Editorial

Historic Dorset Bridge Reopens After Collapse

A historic bridge has reopened to walkers and cyclists after it partially collapsed earlier this year.

Wool Bridge, a Grade II listed structure which crosses the River Frome in Wool, Purbeck, was made famous in literature by Thomas Hardy.

In January the bridge partially collapsed due to a crack in the bridge developed over the Christmas period.

However in October, in order to prevent future erosion and provide support for the bridge, a reinforced concrete retaining was constructed.

Council officials said the dry-dam was removed as the stonework is now above the waterline of the river. The temporary scaffold footbridge has also been removed, ensuring that all six arches of the bridge are free for the river to flow.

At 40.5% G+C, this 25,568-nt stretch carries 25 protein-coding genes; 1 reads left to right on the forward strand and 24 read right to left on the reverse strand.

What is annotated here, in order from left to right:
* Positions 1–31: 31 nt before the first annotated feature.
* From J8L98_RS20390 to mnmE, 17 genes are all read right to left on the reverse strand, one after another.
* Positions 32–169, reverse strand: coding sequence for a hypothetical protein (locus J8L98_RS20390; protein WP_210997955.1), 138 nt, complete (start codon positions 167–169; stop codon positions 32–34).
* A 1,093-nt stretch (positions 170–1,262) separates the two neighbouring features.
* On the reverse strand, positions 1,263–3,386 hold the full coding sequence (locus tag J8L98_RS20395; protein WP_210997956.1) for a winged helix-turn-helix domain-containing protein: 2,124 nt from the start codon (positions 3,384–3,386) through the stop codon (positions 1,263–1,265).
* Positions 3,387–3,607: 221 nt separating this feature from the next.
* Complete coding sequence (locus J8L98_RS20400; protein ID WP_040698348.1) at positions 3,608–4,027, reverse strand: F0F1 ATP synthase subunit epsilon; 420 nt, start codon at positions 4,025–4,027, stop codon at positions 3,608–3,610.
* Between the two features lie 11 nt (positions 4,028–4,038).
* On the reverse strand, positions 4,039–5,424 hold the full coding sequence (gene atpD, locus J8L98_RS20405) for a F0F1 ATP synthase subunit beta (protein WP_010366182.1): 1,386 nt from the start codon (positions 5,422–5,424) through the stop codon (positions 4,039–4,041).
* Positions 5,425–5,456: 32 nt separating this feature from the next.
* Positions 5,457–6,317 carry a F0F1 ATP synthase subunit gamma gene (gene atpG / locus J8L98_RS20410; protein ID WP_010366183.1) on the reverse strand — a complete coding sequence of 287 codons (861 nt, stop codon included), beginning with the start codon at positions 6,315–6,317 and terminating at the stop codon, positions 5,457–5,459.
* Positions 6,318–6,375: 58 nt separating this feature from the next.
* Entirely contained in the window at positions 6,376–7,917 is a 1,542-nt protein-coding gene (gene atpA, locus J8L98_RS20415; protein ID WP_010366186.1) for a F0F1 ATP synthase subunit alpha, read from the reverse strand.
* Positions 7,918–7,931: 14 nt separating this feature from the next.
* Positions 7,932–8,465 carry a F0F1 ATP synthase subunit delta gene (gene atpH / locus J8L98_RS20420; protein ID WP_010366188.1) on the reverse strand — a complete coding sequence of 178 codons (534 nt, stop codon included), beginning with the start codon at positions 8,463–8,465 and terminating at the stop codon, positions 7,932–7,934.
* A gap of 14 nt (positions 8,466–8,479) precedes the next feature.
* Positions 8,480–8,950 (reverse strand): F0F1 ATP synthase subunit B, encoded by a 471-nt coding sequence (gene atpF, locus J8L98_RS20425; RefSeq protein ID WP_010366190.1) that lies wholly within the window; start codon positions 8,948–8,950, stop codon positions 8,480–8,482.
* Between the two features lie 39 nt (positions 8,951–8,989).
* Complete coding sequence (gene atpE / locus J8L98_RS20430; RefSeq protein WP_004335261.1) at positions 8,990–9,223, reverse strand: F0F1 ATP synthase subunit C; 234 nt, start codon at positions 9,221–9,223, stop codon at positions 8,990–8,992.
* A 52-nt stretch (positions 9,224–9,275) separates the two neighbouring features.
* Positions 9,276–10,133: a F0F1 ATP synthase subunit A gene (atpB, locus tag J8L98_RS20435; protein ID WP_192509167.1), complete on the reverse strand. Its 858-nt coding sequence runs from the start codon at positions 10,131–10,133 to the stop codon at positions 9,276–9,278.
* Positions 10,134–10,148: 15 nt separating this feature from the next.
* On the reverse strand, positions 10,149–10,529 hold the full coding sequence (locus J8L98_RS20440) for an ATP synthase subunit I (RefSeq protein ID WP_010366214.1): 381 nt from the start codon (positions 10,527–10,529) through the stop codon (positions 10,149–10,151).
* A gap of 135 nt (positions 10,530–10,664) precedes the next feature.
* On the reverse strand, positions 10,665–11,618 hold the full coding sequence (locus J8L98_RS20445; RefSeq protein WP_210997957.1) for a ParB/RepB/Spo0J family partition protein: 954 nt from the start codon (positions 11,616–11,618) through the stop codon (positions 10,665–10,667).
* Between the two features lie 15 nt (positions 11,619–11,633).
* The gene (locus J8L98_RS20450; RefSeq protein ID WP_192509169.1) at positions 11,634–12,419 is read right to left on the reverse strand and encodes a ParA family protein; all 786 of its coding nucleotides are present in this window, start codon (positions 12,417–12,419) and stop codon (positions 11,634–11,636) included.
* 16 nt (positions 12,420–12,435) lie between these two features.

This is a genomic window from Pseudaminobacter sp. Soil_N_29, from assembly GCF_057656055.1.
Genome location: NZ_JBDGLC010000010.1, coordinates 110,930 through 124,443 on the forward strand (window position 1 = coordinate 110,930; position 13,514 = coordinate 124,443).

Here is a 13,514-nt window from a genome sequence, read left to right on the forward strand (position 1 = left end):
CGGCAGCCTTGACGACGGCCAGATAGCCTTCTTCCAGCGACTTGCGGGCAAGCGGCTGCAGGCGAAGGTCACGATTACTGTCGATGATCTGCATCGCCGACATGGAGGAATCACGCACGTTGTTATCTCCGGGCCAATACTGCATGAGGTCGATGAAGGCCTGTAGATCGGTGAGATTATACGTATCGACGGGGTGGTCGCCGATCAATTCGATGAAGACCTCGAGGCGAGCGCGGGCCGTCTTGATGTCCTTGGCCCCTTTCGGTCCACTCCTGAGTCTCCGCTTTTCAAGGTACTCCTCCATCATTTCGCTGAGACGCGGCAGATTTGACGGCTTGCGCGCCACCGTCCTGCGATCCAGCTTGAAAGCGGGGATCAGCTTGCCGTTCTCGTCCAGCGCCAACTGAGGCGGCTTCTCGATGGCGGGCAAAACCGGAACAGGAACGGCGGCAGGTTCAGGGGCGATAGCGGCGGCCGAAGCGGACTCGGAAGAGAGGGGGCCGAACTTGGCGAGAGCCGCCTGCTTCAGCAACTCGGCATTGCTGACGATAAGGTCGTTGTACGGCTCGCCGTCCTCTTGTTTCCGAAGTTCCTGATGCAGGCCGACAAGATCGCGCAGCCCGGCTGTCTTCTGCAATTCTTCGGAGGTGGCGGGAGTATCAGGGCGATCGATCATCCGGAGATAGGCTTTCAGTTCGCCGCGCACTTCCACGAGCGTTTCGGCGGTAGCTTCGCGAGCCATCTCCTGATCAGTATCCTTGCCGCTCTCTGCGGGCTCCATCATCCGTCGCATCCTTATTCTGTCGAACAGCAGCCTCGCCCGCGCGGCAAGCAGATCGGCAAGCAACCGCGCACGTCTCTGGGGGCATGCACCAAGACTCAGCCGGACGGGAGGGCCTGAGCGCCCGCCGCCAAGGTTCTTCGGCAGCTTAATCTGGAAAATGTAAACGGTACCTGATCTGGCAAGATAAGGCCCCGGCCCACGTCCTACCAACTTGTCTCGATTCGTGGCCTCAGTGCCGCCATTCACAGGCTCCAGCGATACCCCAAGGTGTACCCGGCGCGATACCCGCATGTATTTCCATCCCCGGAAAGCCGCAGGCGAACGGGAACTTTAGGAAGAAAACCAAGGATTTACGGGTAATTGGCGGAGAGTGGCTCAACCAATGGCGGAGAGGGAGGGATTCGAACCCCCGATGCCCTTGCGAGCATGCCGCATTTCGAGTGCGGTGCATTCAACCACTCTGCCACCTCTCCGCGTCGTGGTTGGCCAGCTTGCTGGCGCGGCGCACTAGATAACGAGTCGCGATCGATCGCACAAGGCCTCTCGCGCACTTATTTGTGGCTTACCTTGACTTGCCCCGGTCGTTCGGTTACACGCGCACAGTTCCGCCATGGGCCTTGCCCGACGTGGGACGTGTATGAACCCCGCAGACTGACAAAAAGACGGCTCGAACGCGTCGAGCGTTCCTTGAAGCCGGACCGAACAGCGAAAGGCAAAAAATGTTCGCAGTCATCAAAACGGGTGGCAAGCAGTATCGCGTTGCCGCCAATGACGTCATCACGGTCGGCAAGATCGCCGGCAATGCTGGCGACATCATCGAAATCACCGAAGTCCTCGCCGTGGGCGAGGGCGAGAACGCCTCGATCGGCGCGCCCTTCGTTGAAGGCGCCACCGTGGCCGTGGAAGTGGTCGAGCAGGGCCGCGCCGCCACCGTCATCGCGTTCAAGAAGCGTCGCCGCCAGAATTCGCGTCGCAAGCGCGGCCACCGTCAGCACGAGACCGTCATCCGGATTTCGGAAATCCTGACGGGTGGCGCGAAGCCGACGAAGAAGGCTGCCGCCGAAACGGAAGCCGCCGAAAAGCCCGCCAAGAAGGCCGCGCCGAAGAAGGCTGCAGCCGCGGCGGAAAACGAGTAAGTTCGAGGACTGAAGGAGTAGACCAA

At this time of year there is a greater risk of increased water flow and potential flooding.

Work is now continuing to put back in place the original courses of bridge stonework – with a scaffold platform installed to enable this – and part of the bridge remains closed for working space.

The original lime mortar has been chemically and microscopically analysed to replicate its unique recipe and retain the character of the listed structure. This is being used on all the rebuilt stonework.

It is expected that all repair works will be finished by the end of November and the bridge will be resurfaced finally.

The new stone has been supplied, cut and tooled by W. J. Haysom & Son and Lander’s Quarries in Langton Matravers, Swanage.

 

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